Sunday, January 1, 2023

A Bronx candy store

[983 Mace Avenue, The Bronx, c. 1939–1941. From the NYC Municipal Archives Collections. Click for a much larger view.]

A reader who likes looking in the archives spotted this Bronx candy store. The same reader found a Board of Education photograph of the store’s interior, identified as “PS 89, Bronx: surroundings.” It would seem that the BOE wanted photographs of locations near the school. This candy store was right across the street from P.S. 89. Here is retail density at its finest — not to mention a sweet setup for schoolkids. Do click for a larger view. You won’t regret it.

[983 Mace Avenue interior. Photograph by A. J. Hickey, March 31, 1939. From the NYC Municipal Archives Collections. I hope the photographer bought something.]

An sidenote: the meaning of “light lunch” was at issue in a 1924 New York court case. At issue: whether a candy-store chain was doing the business of a restaurant in offering “light lunch”:

The court’s answer: yes, they were doing the business of a restaurant, and no, candy stores can’t do that. (Don’t tell no. 983.)

No. 983 is now a three-family behemoth. P.S. 89 still stands.

Thanks to the reader who found this store, outside and in-, and the court case.

Related reading
More OCA posts with photographs from the NYC Municipal Archives : All-Nite Service density : Harvey’s Hardware density : May Drug Co. density : Whelan’s Drug Store : Woolworth’s density

comments: 5

Anonymous said...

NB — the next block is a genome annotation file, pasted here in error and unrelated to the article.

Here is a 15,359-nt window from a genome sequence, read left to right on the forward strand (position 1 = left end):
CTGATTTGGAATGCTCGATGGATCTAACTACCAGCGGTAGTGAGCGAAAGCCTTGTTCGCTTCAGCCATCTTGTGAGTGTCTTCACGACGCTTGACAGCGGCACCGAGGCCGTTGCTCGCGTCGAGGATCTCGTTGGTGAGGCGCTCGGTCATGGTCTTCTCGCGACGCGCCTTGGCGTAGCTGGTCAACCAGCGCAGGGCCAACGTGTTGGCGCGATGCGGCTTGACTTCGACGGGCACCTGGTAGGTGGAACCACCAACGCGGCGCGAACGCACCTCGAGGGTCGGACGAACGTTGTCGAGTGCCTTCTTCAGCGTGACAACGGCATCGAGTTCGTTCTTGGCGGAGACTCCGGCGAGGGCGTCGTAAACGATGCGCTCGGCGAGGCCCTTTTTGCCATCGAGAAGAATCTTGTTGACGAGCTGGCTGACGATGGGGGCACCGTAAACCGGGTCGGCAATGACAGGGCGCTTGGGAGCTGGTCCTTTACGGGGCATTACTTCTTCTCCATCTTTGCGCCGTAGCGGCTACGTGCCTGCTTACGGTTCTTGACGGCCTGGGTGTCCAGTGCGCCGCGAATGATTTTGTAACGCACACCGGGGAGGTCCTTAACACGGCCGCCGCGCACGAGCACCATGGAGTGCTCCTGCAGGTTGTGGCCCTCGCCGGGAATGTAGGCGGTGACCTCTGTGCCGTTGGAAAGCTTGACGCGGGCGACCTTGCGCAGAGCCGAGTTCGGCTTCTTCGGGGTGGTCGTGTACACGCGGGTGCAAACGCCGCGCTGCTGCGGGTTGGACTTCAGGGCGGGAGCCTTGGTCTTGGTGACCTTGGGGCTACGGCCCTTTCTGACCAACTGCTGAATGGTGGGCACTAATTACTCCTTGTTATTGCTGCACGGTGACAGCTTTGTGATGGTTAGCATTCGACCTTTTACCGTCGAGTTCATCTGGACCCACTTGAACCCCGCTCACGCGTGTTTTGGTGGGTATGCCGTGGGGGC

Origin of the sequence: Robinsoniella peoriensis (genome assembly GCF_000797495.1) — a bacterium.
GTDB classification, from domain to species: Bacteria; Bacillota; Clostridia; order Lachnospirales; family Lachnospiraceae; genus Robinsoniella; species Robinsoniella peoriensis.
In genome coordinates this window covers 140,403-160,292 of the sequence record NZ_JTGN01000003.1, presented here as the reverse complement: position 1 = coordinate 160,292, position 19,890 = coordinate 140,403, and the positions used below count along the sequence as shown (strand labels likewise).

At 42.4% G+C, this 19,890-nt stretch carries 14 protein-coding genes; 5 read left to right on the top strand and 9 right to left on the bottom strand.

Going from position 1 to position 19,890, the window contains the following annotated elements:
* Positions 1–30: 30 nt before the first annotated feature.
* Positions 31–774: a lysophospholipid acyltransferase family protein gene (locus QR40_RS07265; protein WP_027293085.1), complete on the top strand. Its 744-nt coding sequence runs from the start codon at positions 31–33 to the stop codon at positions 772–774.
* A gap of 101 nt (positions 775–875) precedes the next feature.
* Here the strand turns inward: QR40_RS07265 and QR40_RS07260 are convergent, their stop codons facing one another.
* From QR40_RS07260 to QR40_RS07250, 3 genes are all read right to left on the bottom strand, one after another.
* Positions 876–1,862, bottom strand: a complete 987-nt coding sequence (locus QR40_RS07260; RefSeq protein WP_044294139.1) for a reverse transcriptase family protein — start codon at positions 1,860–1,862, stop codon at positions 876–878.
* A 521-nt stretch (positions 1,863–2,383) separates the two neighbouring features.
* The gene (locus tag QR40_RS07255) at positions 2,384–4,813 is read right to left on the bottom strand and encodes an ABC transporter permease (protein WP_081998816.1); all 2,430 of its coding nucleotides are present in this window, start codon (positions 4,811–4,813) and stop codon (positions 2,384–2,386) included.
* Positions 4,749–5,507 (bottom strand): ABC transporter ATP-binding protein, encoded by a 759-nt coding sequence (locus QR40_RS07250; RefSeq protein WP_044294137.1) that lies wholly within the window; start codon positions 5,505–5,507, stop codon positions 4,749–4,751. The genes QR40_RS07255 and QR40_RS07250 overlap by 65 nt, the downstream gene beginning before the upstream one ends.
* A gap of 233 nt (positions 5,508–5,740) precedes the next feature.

my junior high had a small neighborhood grocery stores across the street. we had time to run across the street and load up on candy before getting on the bus to go home. they were smart in that the candy aisle was on the way to the checkout stand.

i know our bus driver loved having kids jacked up on sugar for the ride home!! Pixie sticks were my favorite.


ps i love the sunday photos of life in the big apple.

Michael Leddy said...

More to come!

I realized only tonight that this store’s proximity to a school might explain why just about everything is behind glass. I don’t think that was typical, though I could be wrong.

Anonymous said...

many of the brands are still familiar names

Anonymous said...

i talked to my brother today who was 5 years behind me about the dash to the grocery store and then to the bus. he knew exactly what i was talking about. the store was on the ground floor of a house and i think it had the large front windows.

the owner would sit up front and keep an eye on the kids coming in with the as my brother called it "the stink eye."

still trying to find info on why some items were behind glass as our candy wasn't.


Michael Leddy said...

I think by the time people like you and me were customers, everything had moved (for better or worse) to self-service.

There’s a lot of food behind glass too in the photo. I’m pretty sure those are Mallomars and Fig Newtons on the bottom right — a little like selling loose cigarettes, no?